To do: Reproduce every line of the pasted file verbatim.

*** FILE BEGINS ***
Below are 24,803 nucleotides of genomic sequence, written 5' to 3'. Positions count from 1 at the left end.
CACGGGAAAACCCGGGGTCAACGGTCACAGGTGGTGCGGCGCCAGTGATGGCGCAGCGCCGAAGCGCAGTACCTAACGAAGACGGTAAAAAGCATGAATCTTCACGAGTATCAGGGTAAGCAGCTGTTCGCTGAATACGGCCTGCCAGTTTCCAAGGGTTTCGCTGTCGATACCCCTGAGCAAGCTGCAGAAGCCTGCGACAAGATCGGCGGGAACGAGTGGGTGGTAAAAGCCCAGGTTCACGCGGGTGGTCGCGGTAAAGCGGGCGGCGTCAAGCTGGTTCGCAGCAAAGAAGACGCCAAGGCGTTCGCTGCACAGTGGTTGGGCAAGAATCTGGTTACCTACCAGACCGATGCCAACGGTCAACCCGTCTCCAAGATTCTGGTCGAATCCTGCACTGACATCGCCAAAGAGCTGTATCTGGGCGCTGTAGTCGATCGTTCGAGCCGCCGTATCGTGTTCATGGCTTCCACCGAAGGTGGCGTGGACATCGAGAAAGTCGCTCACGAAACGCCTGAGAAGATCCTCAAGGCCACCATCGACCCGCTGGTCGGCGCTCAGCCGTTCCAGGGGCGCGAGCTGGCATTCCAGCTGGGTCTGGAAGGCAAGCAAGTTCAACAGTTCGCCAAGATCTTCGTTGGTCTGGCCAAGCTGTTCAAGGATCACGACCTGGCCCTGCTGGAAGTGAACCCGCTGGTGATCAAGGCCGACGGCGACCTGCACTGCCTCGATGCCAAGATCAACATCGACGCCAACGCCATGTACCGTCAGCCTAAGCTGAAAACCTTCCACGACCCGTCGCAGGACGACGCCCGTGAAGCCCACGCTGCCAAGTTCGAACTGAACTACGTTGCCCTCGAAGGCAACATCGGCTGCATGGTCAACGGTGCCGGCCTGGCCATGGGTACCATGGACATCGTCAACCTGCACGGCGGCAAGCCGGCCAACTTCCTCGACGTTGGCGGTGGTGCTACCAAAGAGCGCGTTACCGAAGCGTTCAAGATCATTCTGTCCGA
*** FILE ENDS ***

Below are 24,803 nucleotides of genomic sequence, written 5' to 3'. Positions count from 1 at the left end.
CACGGGAAAACCCGGGGTCAACGGTCACAGGTGGTGCGGCGCCAGTGATGGCGCAGCGCCGAAGCGCAGTACCTAACGAAGACGGTAAAAAGCATGAATCTTCACGAGTATCAGGGTAAGCAGCTGTTCGCTGAATACGGCCTGCCAGTTTCCAAGGGTTTCGCTGTCGATACCCCTGAGCAAGCTGCAGAAGCCTGCGACAAGATCGGCGGGAACGAGTGGGTGGTAAAAGCCCAGGTTCACGCGGGTGGTCGCGGTAAAGCGGGCGGCGTCAAGCTGGTTCGCAGCAAAGAAGACGCCAAGGCGTTCGCTGCACAGTGGTTGGGCAAGAATCTGGTTACCTACCAGACCGATGCCAACGGTCAACCCGTCTCCAAGATTCTGGTCGAATCCTGCACTGACATCGCCAAAGAGCTGTATCTGGGCGCTGTAGTCGATCGTTCGAGCCGCCGTATCGTGTTCATGGCTTCCACCGAAGGTGGCGTGGACATCGAGAAAGTCGCTCACGAAACGCCTGAGAAGATCCTCAAGGCCACCATCGACCCGCTGGTCGGCGCTCAGCCGTTCCAGGGGCGCGAGCTGGCATTCCAGCTGGGTCTGGAAGGCAAGCAAGTTCAACAGTTCGCCAAGATCTTCGTTGGTCTGGCCAAGCTGTTCAAGGATCACGACCTGGCCCTGCTGGAAGTGAACCCGCTGGTGATCAAGGCCGACGGCGACCTGCACTGCCTCGATGCCAAGATCAACATCGACGCCAACGCCATGTACCGTCAGCCTAAGCTGAAAACCTTCCACGACCCGTCGCAGGACGACGCCCGTGAAGCCCACGCTGCCAAGTTCGAACTGAACTACGTTGCCCTCGAAGGCAACATCGGCTGCATGGTCAACGGTGCCGGCCTGGCCATGGGTACCATGGACATCGTCAACCTGCACGGCGGCAAGCCGGCCAACTTCCTCGACGTTGGCGGTGGTGCTACCAAAGAGCGCGTTACCGAAGCGTTCAAGATCATTCTGTCCGA